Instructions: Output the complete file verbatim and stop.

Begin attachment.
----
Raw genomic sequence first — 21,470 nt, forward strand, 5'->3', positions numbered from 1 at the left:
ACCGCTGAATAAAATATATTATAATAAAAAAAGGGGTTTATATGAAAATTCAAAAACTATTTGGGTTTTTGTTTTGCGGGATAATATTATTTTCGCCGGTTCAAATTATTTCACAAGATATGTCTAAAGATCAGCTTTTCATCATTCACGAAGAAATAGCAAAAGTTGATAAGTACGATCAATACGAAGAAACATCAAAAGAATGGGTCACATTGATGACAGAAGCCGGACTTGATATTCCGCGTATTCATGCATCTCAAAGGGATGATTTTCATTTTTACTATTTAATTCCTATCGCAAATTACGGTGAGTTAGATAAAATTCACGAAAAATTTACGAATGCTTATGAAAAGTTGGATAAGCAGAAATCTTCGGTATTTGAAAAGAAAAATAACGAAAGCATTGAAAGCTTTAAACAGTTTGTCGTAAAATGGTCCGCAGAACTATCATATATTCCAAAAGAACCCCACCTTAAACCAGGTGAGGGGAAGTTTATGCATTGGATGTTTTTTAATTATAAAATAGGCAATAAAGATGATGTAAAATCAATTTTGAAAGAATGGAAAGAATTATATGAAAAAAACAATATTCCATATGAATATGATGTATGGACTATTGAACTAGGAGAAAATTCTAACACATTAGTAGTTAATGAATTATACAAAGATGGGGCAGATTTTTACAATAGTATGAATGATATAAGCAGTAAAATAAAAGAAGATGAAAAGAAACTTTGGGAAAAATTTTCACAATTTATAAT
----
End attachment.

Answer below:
Raw genomic sequence first — 21,470 nt, forward strand, 5'->3', positions numbered from 1 at the left:
ACCGCTGAATAAAATATATTATAATAAAAAAAGGGGTTTATATGAAAATTCAAAAACTATTTGGGTTTTTGTTTTGCGGGATAATATTATTTTCGCCGGTTCAAATTATTTCACAAGATATGTCTAAAGATCAGCTTTTCATCATTCACGAAGAAATAGCAAAAGTTGATAAGTACGATCAATACGAAGAAACATCAAAAGAATGGGTCACATTGATGACAGAAGCCGGACTTGATATTCCGCGTATTCATGCATCTCAAAGGGATGATTTTCATTTTTACTATTTAATTCCTATCGCAAATTACGGTGAGTTAGATAAAATTCACGAAAAATTTACGAATGCTTATGAAAAGTTGGATAAGCAGAAATCTTCGGTATTTGAAAAGAAAAATAACGAAAGCATTGAAAGCTTTAAACAGTTTGTCGTAAAATGGTCCGCAGAACTATCATATATTCCAAAAGAACCCCACCTTAAACCAGGTGAGGGGAAGTTTATGCATTGGATGTTTTTTAATTATAAAATAGGCAATAAAGATGATGTAAAATCAATTTTGAAAGAATGGAAAGAATTATATGAAAAAAACAATATTCCATATGAATATGATGTATGGACTATTGAACTAGGAGAAAATTCTAACACATTAGTAGTTAATGAATTATACAAAGATGGGGCAGATTTTTACAATAGTATGAATGATATAAGCAGTAAAATAAAAGAAGATGAAAAGAAACTTTGGGAAAAATTTTCACAATTTATAAT